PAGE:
forming a piezoelectric layer by depositing a piezoelectric material on an upper surface of the lower electrode layer and by patterning the piezoelectric material based on a shape of the lower electrode layer; and
forming an upper electrode layer by depositing a second metal film on an upper surface of the piezoelectric layer and by patterning the second metal film based on a shape of the piezoelectric layer, wherein at least one of a deposition pressure and a deposition power is controlled to generate a predetermined amount of upward stress when depositing the first metal film for the lower electrode.
2. The method of claim 1, further comprising forming wrinkles of a predetermined shape by patterning a first area between the predetermined area removed from the first layer and a second area, on which the piezoelectric layer is to be laminated.
3. The method of claim 2, wherein a cross section of the wrinkles of the predetermined shape is either of a sawtooth shape or of a consecutive half-circular shape.
4. The method of claim 1, further comprising forming first bend prevention grooves by patterning the lower electrode layer to form a predetermined second bend prevention grooves on a portion of the upper electrode layer corresponding to the piezoelectric layer.
5. A film bulk acoustic resonator comprising:
a semiconductor substrate;
a lower electrode layer having a predetermined first area electrically in contact with a signal line of the semiconductor substrate and another second area spaced by a predetermined height from the semiconductor substrate;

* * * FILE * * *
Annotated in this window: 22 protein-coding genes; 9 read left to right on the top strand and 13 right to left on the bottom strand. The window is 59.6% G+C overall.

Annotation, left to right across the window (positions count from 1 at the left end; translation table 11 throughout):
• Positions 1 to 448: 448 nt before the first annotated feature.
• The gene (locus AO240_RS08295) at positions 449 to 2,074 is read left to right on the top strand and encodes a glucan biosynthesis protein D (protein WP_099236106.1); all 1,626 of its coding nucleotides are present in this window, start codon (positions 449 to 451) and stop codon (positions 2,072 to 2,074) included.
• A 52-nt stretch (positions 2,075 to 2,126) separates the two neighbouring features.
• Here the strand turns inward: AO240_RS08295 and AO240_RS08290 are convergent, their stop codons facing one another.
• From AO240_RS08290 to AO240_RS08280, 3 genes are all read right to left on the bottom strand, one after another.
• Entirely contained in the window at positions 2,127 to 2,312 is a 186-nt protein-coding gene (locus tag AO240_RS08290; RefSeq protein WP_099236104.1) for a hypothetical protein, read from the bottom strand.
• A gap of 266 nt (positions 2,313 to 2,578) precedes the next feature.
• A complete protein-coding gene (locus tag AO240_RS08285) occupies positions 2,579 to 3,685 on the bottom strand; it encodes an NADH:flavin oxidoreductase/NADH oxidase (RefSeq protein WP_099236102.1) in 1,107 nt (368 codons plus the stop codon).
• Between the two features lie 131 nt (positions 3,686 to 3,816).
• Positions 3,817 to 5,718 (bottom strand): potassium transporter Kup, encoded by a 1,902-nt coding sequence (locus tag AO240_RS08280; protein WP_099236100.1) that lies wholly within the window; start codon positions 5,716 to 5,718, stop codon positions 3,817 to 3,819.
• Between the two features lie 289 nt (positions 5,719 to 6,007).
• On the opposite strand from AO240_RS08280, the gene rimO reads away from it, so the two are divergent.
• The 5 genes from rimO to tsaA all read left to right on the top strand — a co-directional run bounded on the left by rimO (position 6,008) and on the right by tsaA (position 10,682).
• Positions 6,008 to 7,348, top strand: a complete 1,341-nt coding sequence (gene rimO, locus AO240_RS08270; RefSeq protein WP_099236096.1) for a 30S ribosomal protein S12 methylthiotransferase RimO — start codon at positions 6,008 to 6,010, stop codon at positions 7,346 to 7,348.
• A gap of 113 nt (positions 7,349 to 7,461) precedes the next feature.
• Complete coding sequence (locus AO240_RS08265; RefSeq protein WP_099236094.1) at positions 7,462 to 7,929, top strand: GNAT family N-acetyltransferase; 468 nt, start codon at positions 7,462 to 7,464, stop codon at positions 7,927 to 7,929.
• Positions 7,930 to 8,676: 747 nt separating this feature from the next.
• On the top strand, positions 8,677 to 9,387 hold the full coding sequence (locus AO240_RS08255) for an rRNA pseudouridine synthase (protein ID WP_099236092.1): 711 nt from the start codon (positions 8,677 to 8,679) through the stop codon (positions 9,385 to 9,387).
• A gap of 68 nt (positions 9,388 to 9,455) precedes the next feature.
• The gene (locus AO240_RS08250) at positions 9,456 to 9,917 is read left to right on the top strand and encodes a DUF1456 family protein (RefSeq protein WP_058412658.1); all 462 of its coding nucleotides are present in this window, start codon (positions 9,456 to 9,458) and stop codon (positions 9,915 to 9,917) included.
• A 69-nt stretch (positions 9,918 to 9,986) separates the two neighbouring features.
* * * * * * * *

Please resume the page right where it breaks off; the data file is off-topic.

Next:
a piezoelectric layer formed on an upper surface of the another second area of the lower electrode layer based on a shape of the lower electrode layer; and
an upper electrode layer formed on an upper surface of the piezoelectric layer based on a shape of the piezoelectric layer, wherein at least one of a deposition pressure and a deposition power is controlled to generate an upward stress when depositing the upper electrode layer and the lower electrode layer.
6. The film bulk acoustic resonator of claim 5, wherein wrinkles of a predetermined shape are formed on the lower electrode layer at a third area between the predetermined first area and the another second area, on which the piezoelectric layer is to be laminated.
7. The film bulk acoustic resonator of claim 6, wherein a cross section of the wrinkles of a predetermined shape is either of a sawtooth shape or of a consecutive half-circular shape.